Our institutional mentoring is very similar to our field mentoring. Once rapport is established in a group setting via our guest speaker/mentors we offer a signup sheet for any youth that would like to meet with the speaker/mentor on a one on one basis. From there an informal mentoring relationship is established within the institution and very often carries over into the field when the youth is released.
Every youth we mentor will either got through a goal setting workshop (as a group within the institution) or fill out the goal setting form with their individual mentor (one on one during re-entry). This goal setting form will be the compass that guides the relationship between the mentor & mentee. Again he mentor will play the role of a life coach helping the youth to accomplish each one of their positive goals.
We have several group motivational speakers with strong personal testimonies that we initially bring in to address the group. The reason for this is to establish and initial rapport with the youth so they are able to see that our mentors have been in their situations and beyond. This allows us a foundation for communication and an avenue to pass on positive messages that the youth might not otherwise pay attention to coming from someone who hasn’t “walked in their shoes”.
We have developed a 3 part victim’s awareness workshop facilitated by one of our senior mentors. It includes a introspective look into the youth’s life and family relations, then relates their personal relations to that of their victims. For example the youth has a brother, sister, mother, father et cetera, so did their victim. We attempt to allow the youth to put themselves in the victim’s shoes and understand how their actions have affected not only the victim but also the victim’s family and relations. We partner with several local victims groups juvenile crime to share their testimonies.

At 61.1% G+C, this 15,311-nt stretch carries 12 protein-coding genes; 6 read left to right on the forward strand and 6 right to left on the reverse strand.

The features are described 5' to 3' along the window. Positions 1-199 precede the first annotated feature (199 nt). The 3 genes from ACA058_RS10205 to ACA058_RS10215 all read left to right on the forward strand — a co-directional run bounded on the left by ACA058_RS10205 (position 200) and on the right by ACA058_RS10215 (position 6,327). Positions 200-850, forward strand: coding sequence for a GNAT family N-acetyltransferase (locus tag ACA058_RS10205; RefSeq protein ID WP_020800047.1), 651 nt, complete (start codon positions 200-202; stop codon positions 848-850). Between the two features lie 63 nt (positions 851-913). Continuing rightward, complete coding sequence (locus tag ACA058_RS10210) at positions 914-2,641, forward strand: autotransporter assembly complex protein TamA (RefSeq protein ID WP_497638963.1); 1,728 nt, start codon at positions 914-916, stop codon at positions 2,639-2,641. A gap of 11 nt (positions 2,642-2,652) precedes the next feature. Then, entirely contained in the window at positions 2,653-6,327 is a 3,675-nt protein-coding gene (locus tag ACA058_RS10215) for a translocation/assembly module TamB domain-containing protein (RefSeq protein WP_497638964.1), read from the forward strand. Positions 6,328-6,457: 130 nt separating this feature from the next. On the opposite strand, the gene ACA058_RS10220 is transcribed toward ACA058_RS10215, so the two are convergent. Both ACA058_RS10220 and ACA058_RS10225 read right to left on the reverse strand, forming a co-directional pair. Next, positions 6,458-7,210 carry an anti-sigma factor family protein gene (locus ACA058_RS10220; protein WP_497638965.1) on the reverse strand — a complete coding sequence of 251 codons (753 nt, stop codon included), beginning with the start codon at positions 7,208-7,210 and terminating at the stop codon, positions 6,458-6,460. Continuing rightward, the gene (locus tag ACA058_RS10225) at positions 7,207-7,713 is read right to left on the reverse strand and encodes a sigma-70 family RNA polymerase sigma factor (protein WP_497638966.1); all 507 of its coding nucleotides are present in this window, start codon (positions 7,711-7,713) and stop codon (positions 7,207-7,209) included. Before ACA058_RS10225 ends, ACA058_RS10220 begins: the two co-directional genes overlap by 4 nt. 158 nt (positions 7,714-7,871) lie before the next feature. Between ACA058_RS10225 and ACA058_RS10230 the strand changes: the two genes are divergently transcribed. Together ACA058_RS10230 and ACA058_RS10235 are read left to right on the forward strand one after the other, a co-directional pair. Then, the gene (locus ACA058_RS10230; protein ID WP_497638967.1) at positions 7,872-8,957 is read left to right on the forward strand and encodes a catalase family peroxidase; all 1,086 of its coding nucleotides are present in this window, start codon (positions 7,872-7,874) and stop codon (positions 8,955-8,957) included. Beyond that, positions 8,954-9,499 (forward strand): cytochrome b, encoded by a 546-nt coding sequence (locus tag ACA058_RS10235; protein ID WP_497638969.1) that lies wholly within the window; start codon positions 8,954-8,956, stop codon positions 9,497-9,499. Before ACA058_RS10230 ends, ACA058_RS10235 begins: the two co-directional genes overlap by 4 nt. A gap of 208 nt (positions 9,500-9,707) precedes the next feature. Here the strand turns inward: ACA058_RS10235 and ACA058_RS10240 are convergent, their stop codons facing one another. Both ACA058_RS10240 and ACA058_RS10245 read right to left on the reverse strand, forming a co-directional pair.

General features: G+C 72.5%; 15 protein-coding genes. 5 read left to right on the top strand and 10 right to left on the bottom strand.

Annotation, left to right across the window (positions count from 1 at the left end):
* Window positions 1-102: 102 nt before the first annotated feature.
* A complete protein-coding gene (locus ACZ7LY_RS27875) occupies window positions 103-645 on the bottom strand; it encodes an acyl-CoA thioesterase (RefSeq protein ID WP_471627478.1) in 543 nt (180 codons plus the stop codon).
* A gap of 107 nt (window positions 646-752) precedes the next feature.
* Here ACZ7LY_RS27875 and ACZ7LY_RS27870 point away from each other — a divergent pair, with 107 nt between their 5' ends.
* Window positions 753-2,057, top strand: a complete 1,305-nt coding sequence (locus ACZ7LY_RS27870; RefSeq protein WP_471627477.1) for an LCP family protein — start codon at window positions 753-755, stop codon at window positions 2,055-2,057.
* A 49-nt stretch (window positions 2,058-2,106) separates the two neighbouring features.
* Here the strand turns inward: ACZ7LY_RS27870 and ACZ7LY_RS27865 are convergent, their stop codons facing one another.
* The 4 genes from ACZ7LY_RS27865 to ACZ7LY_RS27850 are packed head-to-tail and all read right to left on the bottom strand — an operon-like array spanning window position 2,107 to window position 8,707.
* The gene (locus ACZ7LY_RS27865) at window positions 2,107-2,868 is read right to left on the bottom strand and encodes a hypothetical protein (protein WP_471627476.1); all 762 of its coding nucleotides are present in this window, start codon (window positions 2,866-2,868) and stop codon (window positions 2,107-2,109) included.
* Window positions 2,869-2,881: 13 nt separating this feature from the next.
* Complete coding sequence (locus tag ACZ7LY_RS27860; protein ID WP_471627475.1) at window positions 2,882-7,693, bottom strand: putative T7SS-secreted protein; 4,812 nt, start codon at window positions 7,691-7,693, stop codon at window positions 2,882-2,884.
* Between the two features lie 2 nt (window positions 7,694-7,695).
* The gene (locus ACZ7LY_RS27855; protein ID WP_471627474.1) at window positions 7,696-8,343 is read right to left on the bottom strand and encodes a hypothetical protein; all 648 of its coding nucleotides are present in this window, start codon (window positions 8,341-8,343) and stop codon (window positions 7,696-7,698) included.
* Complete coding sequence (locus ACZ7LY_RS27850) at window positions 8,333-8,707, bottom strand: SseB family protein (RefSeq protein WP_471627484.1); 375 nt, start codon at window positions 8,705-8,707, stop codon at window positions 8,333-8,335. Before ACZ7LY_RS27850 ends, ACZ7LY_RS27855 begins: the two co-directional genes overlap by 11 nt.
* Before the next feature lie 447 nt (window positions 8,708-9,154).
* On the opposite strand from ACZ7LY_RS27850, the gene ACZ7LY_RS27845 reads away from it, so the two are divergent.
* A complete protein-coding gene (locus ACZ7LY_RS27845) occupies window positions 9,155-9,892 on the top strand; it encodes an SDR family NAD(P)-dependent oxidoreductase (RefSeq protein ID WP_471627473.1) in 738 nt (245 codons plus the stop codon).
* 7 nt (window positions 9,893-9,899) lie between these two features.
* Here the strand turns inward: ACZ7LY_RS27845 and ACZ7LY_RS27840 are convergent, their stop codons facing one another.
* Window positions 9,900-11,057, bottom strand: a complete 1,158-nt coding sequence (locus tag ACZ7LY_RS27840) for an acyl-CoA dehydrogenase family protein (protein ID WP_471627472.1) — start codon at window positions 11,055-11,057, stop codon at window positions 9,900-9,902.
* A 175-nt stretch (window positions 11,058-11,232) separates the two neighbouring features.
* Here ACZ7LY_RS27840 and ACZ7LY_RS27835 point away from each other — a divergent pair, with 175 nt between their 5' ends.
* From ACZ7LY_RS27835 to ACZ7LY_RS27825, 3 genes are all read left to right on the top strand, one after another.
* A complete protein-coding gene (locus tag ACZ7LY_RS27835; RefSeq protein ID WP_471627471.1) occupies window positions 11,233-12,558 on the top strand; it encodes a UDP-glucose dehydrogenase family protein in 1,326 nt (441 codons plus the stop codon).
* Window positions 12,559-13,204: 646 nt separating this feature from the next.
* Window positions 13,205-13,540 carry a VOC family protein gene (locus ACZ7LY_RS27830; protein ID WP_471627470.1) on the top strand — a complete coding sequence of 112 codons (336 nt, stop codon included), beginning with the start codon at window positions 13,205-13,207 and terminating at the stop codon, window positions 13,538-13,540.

We have a specific career counselor at California State University Sacramento that volunteers her time to sit with our youth and create/fine tune their resumes.
We have established connections with several Sacramento Works Youth Coordinators that assist with not only resumes but also job search assistance, interview skills, and internship opportunities in vocational trades (Janitorial, Truck Driving et cetera.
We have established relationships with not only California State University but also the Los Rios Community Colleges to hand hold our youth in the college/financial aid enrollment process.
Our matching coordinator looks to match youth and mentor based on several specific factors, such as gender, race, and geographic location then finally by similar life experiences. Of course not all above listed criteria is always met as it is the matching coordinators intuitive discretion to perform matches based on the mentor/ mentees compatibility. The key is that all of our mentors have overcome their situations and are now productive and successful members of their community. The purpose and importance of having a mentor is to serve the youth with a positive role model/ life coach. Once officially matched our mentors and mentees agree to a 1 year commitment with 2 contacts per month, one of which needs to be face to face.
When I was young I was always a reachable kid. I just didn't have anybody that I really looked up to and respected enough to listen to...